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GCC nations' growth forecasts rising, and here's why

Reuters/Dubai
Filed on April 23, 2017 | Last updated on April 23, 2017 at 09.27 pm
GCC nations growth forecasts rising, and heres why
The UAE is now expected to run a budget surplus of 0.5 per cent of GDP in 2018, instead of the previous five per cent.

(Supplied photo)

Oil recovery, governments' actions to cut spending reducing need for more austerity

Economists are starting to raise their growth forecasts in some of the wealthy oil exporting countries of the Gulf as a slow recovery in crude prices and public spending cuts ease pressure on state budgets, a quarterly Reuters poll of analysts showed.

For over a year, analysts progressively cut their growth outlooks for the six GCC nations as low crude prices forced governments to slash state spending, creating a massive drag on economies.

Since late-2016, however, oil prices have partially rebounded, with Brent crude now trading around $55 a barrel compared to last year's average of $45. Analysts expect further, gradual gains.

The oil price recovery coupled with the progress made by GCC governments in cutting spending and increasing revenues through higher taxes and fees has reduced the need for more near-term austerity and is allowing some governments to spend more freely.

Qatar, for example, said in February it was close to eliminating its fiscal deficit. In the latest poll of 20 analysts, growth forecasts have been raised for two GCC states in 2017 and five countries in 2018.

"The bulk of the adjustment to low oil prices has probably now taken place. Government debt ratios should stabilise in most countries by 2018 and further fiscal austerity will be less severe than it was in 2015-16," London-based Capital Economics said in a report. "This should support a slow recovery in the region's non-oil sectors." The median forecast for economic growth in 2018 in Saudi Arabia was 1.8 per cent, up from the previous prediction of 1.5 per cent.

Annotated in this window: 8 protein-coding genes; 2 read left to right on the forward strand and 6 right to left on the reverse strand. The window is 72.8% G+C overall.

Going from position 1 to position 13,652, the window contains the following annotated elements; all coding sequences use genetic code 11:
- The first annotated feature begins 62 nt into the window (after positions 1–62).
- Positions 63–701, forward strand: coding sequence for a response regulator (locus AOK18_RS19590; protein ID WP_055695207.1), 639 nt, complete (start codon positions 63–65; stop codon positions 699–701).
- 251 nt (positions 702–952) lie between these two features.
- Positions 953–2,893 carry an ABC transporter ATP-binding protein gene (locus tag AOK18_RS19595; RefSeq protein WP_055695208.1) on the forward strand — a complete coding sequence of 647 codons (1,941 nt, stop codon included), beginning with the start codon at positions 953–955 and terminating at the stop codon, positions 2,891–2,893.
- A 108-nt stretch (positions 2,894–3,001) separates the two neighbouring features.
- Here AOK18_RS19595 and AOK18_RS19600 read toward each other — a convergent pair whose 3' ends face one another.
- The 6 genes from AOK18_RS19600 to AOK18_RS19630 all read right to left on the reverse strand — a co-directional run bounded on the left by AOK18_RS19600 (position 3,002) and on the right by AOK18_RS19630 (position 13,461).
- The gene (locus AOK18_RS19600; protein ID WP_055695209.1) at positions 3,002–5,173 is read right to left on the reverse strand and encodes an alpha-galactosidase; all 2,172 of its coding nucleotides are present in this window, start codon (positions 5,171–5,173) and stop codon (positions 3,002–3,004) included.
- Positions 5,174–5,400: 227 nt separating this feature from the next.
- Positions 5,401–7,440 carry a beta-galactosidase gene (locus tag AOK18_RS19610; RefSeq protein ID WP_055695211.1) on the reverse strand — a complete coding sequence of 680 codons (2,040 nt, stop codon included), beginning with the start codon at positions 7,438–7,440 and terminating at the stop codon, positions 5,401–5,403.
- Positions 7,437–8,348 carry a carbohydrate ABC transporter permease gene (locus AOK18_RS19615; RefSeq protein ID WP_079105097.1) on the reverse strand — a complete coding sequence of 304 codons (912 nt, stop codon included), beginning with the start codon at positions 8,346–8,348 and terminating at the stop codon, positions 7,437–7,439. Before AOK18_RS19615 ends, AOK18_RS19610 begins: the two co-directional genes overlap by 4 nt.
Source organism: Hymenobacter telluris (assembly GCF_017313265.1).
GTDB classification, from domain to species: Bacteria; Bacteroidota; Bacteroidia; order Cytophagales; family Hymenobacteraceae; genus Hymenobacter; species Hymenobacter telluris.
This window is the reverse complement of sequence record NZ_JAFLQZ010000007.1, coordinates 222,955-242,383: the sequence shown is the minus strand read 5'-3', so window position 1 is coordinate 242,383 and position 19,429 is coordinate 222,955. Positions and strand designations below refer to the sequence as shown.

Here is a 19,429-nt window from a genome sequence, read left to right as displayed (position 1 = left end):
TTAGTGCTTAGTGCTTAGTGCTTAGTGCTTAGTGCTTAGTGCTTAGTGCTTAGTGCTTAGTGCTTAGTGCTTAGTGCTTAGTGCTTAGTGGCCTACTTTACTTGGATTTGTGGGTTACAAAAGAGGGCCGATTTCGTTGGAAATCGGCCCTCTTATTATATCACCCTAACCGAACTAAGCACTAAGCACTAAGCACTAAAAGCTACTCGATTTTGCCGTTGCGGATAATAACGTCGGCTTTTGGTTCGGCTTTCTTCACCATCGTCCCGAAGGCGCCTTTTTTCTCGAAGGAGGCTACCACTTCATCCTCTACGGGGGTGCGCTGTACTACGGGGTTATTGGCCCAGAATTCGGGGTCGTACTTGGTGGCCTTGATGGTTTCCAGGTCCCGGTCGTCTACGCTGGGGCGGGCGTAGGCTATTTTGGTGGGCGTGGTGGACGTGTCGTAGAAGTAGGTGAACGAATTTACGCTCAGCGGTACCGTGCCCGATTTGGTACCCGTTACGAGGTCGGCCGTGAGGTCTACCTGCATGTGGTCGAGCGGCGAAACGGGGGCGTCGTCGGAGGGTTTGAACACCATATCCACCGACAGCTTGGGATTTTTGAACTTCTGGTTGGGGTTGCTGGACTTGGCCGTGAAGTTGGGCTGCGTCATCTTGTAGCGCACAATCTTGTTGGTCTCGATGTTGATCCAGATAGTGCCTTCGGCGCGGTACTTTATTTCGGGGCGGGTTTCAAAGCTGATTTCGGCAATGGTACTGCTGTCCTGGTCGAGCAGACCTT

The forecast for Saudi growth this year, however, fell to 0.5 per cent from 0.8 per cent, but that is because Riyadh is shouldering much of the burden of oil output cuts under a global deal among producers to prop up prices. The Saudi non-oil economy is expected to pick up this year as state spending recovers slightly.

The latest poll showed a big improvement in the fiscal forecasts for the UAE and Kuwait. The UAE is now expected to run a consolidated budget surplus of 0.5 per cent of GDP in 2018, instead of the five per cent deficit projected previously, and Kuwait is now seen posting a surplus of 0.3 per cent rather than a deficit of 0.3 per cent.

Bahrain's outlook, meanwhile, deteriorated further after it dragged its feet on reforms. Analysts now expect Bahrain to run budget deficits of 10.8 per cent this year and 8.9 per cent in 2018, compared with previous forecasts of 10.3 per cent and 8.3 per cent, respectively.

Parliament has not yet passed a state budget for 2017-18 and the International Monetary Fund said last week steps to cut the deficit considerably were "urgently needed".

Oman's fiscal outlook also worsened, the poll showed, with the weakest state finances in the Gulf. Even after it introduced major fiscal reforms, Oman has continued spending heavily on economic projects to create jobs and diversify the economy beyond oil.





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